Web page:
San Diego County Fair outbreak source remains elusive

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The June outbreak that took the life of a 2-year old boy and infected nearly a dozen other children with E. coli O157: H7 likely occurred from exposure to the bacteria at the San Diego County Fair.

But county health officials say none of their 32 environmental samples turned up an exact source at the fairgrounds. Petting zoo, pony rides, and cattle areas were all suspected, but no positive results came back.

“Even though we have not found a specific animal that we can say the outbreak came from,” said Dr. Eric McDonald, “we have known that the cases all were people who went to the fair and had animal exposure in the livestock barn area.”

McDonald is the medical director for the county’s Epidemiology and immunization services.

Many animals were removed from the livestock barn before the environmental samples were collected. Competition at the fair requires weekly rotating of the animals kept in the livestock barn.

The environmental sampling that did occur included soils and the walls and pens of all livestock enclosures, including the fair’s “California Grown” exhibit, which included animal displays.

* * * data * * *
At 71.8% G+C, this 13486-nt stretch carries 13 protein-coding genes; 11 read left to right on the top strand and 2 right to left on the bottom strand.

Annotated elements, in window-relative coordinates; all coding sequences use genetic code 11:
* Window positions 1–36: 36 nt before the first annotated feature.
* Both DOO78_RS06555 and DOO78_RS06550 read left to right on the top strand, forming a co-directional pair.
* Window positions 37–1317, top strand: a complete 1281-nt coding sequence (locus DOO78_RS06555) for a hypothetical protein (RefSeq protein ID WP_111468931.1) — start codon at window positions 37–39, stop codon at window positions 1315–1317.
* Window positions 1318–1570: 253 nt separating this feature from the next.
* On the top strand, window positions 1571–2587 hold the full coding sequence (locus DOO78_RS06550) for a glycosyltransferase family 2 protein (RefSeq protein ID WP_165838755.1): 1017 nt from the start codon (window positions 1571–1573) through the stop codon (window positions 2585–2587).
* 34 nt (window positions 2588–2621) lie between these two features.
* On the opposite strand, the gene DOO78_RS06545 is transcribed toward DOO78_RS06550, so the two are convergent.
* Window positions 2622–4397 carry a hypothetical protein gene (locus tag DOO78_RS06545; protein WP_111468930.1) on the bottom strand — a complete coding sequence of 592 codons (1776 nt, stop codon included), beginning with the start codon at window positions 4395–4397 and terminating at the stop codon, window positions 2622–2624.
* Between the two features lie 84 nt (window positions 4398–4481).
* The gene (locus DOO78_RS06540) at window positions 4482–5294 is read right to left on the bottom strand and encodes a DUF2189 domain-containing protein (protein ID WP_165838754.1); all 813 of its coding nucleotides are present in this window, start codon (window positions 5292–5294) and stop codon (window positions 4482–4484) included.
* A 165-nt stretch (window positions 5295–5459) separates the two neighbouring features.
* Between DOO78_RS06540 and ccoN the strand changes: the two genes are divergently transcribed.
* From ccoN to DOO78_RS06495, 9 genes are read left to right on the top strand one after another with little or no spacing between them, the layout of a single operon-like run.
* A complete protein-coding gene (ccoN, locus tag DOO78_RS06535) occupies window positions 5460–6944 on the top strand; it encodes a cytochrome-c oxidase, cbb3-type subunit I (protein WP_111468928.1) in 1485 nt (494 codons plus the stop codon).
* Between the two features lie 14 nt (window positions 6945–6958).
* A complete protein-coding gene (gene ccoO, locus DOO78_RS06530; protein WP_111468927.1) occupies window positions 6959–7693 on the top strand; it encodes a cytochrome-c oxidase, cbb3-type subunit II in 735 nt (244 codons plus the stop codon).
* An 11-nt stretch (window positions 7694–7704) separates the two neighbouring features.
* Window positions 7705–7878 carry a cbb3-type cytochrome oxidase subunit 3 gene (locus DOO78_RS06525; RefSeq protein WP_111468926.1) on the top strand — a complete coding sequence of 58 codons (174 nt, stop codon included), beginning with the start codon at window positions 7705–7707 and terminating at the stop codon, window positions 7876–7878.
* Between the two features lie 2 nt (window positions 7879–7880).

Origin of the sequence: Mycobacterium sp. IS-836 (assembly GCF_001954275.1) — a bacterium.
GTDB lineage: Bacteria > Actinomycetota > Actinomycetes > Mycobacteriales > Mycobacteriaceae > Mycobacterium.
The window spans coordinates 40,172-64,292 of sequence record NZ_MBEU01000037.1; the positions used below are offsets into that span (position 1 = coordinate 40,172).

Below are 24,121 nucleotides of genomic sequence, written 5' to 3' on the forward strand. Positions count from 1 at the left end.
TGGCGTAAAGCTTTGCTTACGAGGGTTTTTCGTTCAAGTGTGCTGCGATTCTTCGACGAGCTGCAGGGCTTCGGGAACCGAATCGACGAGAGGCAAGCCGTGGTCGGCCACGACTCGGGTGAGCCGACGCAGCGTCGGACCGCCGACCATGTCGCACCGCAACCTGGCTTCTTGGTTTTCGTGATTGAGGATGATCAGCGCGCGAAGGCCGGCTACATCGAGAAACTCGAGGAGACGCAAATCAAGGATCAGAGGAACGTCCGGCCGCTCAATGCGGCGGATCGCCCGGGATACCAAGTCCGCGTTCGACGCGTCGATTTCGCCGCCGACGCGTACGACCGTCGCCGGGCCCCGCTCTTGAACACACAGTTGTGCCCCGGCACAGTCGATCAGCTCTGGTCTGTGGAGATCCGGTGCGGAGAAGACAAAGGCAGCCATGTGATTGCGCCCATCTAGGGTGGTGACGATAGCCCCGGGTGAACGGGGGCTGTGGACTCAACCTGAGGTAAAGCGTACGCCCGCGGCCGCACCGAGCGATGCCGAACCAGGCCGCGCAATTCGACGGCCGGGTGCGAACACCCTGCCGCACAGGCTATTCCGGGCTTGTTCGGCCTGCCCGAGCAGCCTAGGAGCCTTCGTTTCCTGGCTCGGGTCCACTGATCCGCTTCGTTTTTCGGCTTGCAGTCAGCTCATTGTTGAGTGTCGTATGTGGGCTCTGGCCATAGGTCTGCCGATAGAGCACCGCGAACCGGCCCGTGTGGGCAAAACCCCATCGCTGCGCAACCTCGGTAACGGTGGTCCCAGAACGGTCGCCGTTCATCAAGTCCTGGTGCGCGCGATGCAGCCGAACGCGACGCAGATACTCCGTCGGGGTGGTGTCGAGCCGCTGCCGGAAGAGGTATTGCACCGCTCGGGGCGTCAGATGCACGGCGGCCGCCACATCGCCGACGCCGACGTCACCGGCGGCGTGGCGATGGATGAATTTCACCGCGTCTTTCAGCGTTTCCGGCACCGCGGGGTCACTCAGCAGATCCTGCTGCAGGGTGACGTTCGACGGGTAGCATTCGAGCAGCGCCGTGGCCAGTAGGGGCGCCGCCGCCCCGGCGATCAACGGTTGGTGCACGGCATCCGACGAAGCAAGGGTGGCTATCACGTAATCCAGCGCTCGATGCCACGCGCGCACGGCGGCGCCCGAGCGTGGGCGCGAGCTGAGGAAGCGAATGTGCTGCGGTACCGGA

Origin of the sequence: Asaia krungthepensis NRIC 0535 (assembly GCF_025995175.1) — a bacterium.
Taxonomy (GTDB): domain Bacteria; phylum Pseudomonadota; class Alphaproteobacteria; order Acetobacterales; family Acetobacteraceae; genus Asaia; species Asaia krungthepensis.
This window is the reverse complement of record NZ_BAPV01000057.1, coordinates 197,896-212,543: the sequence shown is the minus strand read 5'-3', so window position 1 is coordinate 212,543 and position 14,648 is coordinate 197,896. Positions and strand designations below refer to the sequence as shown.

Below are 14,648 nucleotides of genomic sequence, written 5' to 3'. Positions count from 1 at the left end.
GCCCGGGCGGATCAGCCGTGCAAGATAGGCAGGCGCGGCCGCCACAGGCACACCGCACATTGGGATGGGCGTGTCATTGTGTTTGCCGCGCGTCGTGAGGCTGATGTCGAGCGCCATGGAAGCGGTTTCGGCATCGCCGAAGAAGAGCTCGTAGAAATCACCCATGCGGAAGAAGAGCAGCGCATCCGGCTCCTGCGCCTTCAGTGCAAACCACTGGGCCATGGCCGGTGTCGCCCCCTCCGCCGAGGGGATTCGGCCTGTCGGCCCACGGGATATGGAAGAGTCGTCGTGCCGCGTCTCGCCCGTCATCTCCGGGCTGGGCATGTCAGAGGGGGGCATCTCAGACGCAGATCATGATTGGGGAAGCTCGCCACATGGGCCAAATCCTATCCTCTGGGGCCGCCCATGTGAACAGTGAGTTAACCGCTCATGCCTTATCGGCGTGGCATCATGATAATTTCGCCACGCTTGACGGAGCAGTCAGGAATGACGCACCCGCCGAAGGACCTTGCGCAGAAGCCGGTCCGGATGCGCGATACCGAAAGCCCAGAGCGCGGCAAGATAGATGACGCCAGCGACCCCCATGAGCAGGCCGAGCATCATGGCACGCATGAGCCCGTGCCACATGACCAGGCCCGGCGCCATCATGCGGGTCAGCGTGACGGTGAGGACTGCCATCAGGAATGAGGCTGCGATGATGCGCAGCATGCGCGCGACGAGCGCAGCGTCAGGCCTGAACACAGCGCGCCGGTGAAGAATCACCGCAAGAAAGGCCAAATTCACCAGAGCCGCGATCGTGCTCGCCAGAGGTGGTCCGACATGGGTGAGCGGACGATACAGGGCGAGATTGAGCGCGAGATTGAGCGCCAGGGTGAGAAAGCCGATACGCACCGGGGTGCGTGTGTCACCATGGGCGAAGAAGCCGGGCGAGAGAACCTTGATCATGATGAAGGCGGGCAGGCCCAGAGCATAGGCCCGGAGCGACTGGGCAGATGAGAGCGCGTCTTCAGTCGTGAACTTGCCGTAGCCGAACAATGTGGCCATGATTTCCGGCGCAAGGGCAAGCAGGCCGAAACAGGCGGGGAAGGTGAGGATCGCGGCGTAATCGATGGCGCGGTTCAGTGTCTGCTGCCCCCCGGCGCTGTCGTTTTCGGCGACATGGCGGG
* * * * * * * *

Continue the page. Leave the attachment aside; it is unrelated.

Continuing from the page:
Three families filed claims against the 22nd District Agricultural Association, which runs the San Diego County Fair at the Del Mar Fairgrounds. Claims precede filing a lawsuit against a governmental unit in California.

Two-year Jedidiah King Cabezuela died on June 24 after attending the fair on June 15 and becoming infected with E. coli O157: H7. His family and the families of 6-year old Ryan Sadrabadi and 2-year old Christiano Lopez filed claims for injuries exceeding $10,000 each. The other two boys, who survived their bouts with the Shiga toxin-producing infections.

In their claims, the families charge the fair board could have done more to prevent the outbreak. They say more aggressive warnings were required. They say the condition of the fairgrounds was “dangerous.”
And the board’s hand-washing stands and stations were inadequate.

The families claim children were at a “substantial risk” of contracting E. coli by merely walking near or through any of the animal exhibits. Shoes and clothes worn in the area were then at risk of contamination with “dangerous pathogens.”

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